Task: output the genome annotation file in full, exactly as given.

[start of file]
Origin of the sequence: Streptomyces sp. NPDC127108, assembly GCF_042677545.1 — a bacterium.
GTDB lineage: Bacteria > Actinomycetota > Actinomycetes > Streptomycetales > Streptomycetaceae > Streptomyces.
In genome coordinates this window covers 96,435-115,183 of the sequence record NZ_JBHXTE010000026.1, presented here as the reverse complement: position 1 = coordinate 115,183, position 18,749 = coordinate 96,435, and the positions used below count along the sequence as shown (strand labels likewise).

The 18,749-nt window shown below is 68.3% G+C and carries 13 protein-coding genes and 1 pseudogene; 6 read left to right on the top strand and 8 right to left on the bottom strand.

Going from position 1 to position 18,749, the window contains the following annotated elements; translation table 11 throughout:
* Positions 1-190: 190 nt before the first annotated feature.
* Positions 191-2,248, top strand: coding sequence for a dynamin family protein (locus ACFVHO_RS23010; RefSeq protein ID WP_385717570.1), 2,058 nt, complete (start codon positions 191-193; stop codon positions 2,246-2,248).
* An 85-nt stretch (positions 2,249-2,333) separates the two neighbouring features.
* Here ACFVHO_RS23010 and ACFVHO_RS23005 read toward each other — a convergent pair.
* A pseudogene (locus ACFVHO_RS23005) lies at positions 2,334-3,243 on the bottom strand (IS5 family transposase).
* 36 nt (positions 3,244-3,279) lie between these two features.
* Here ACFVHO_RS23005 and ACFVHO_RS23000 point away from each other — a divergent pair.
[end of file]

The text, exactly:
Origin of the sequence: Streptomyces sp. NPDC127108, assembly GCF_042677545.1 — a bacterium.
GTDB lineage: Bacteria > Actinomycetota > Actinomycetes > Streptomycetales > Streptomycetaceae > Streptomyces.
In genome coordinates this window covers 96,435-115,183 of the sequence record NZ_JBHXTE010000026.1, presented here as the reverse complement: position 1 = coordinate 115,183, position 18,749 = coordinate 96,435, and the positions used below count along the sequence as shown (strand labels likewise).

The 18,749-nt window shown below is 68.3% G+C and carries 13 protein-coding genes and 1 pseudogene; 6 read left to right on the top strand and 8 right to left on the bottom strand.

Going from position 1 to position 18,749, the window contains the following annotated elements; translation table 11 throughout:
* Positions 1-190: 190 nt before the first annotated feature.
* Positions 191-2,248, top strand: coding sequence for a dynamin family protein (locus ACFVHO_RS23010; RefSeq protein ID WP_385717570.1), 2,058 nt, complete (start codon positions 191-193; stop codon positions 2,246-2,248).
* An 85-nt stretch (positions 2,249-2,333) separates the two neighbouring features.
* Here ACFVHO_RS23010 and ACFVHO_RS23005 read toward each other — a convergent pair.
* A pseudogene (locus ACFVHO_RS23005) lies at positions 2,334-3,243 on the bottom strand (IS5 family transposase).
* 36 nt (positions 3,244-3,279) lie between these two features.
* Here ACFVHO_RS23005 and ACFVHO_RS23000 point away from each other — a divergent pair.